The Living Wall
The Living Wall at Saint Mary's
Installed in 2009, the living wall at Saint Mary's University is the centerpiece of the Atrium & Global Learning Commons. The wall measures 12.2m x 6.1m (40’ x 20') and spans three floors. The living wall is a dynamic indoor environment that hosts various species of bacteria, plants and insects. The living wall not only looks impressive, it cleans our air and even provides psychological benefits to improve our mood and productivity. It has recently been the site of a pilot project to measure the effects of using beneficial insects to control plant pests on these unique vertical plantscapes.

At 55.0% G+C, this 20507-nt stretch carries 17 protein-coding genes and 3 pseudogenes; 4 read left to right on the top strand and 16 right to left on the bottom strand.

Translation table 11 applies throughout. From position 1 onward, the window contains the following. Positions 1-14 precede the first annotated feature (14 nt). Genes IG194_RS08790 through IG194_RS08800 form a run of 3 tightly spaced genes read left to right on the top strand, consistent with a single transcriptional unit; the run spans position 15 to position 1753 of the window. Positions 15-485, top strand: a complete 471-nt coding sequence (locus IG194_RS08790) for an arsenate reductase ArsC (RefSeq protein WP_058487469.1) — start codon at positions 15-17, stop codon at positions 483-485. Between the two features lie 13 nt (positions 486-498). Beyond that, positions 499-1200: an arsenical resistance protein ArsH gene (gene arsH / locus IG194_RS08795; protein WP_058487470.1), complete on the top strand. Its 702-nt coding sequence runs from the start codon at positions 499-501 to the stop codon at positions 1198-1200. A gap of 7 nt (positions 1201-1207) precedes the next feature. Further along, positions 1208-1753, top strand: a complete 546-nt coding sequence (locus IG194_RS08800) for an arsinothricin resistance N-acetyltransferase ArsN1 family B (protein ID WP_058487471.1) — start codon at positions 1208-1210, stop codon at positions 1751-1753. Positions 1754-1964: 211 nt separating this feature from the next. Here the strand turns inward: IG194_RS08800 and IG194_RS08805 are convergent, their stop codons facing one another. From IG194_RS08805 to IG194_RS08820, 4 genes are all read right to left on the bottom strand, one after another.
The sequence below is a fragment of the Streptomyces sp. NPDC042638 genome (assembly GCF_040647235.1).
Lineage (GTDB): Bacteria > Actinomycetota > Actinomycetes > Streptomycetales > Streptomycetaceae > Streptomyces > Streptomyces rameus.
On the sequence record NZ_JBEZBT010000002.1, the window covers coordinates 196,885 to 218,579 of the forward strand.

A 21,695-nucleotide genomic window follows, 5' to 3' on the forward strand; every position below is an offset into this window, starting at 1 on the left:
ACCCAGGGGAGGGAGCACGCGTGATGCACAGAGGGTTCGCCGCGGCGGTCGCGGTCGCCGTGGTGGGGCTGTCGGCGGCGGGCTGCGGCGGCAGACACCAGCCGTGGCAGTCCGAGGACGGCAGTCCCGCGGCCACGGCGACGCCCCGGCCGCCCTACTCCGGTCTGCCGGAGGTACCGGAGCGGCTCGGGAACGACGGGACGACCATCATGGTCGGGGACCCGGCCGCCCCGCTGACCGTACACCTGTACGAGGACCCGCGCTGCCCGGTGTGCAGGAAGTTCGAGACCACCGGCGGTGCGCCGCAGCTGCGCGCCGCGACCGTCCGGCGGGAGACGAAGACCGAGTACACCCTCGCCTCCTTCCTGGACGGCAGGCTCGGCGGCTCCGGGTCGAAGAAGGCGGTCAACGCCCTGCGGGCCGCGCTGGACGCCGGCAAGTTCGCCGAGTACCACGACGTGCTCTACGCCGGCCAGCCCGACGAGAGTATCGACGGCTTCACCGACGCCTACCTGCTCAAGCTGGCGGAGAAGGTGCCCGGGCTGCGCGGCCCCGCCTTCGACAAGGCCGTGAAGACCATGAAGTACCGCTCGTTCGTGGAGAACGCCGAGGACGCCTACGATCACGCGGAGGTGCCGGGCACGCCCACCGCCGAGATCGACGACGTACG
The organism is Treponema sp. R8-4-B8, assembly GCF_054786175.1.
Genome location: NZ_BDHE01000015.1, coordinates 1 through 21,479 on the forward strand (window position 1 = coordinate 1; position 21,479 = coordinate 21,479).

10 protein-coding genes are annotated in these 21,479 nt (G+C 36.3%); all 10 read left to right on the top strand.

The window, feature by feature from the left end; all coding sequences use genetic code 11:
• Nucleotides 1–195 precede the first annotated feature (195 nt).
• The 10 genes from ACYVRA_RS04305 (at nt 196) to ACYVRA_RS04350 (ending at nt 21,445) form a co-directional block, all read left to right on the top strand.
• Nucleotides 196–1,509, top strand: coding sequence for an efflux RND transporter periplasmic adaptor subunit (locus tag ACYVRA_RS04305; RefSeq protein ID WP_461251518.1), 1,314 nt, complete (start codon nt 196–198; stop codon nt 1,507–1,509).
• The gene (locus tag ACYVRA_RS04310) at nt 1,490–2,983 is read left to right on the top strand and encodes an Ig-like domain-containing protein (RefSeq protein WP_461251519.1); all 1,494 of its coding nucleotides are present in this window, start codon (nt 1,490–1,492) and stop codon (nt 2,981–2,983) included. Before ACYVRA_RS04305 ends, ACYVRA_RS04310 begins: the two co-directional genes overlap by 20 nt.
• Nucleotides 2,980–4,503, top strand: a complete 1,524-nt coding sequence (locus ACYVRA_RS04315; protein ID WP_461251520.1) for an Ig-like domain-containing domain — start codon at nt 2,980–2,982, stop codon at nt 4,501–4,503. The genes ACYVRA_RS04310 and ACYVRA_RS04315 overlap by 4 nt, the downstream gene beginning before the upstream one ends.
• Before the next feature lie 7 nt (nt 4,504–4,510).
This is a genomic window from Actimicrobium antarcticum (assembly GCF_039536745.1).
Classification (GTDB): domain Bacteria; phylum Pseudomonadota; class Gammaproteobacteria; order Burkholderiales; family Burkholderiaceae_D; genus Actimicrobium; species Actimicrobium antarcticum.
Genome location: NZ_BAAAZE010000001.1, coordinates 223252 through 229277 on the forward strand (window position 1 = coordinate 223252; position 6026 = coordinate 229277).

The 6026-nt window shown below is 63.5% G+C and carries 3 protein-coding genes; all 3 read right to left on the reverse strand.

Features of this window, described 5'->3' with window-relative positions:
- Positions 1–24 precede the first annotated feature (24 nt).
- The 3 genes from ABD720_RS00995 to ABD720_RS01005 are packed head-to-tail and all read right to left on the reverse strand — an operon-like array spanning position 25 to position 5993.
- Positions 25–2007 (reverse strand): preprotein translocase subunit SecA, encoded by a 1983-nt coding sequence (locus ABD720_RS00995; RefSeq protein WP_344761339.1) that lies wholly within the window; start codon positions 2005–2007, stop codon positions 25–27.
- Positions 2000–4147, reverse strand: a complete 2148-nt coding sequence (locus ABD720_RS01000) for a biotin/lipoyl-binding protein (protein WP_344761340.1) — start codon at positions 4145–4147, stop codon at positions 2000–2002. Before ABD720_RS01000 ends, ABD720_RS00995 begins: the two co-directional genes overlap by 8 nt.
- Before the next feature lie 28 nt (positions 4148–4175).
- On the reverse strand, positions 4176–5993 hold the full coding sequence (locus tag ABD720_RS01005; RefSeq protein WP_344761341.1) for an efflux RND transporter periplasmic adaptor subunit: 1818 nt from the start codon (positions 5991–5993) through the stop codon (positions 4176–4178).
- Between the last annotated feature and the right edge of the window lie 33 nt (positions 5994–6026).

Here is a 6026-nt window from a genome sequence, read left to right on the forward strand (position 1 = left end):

The primary purpose of the living wall is to cleanse the air of gaseous chemicals (volatile organic compounds, or VOCs) given off by common building materials, furnishings and electronic equipment. Plants and root dwelling bacteria have the ability to remove these compounds from the air, improving our air quality. The Saint Mary's living wall is tied in with the HVAC system, which circulates air throughout the building. Air is drawn through the wall and into the water that runs behind it. Airborne compounds diffuse into the water, which allows bacteria to break these compounds down into harmless substituents.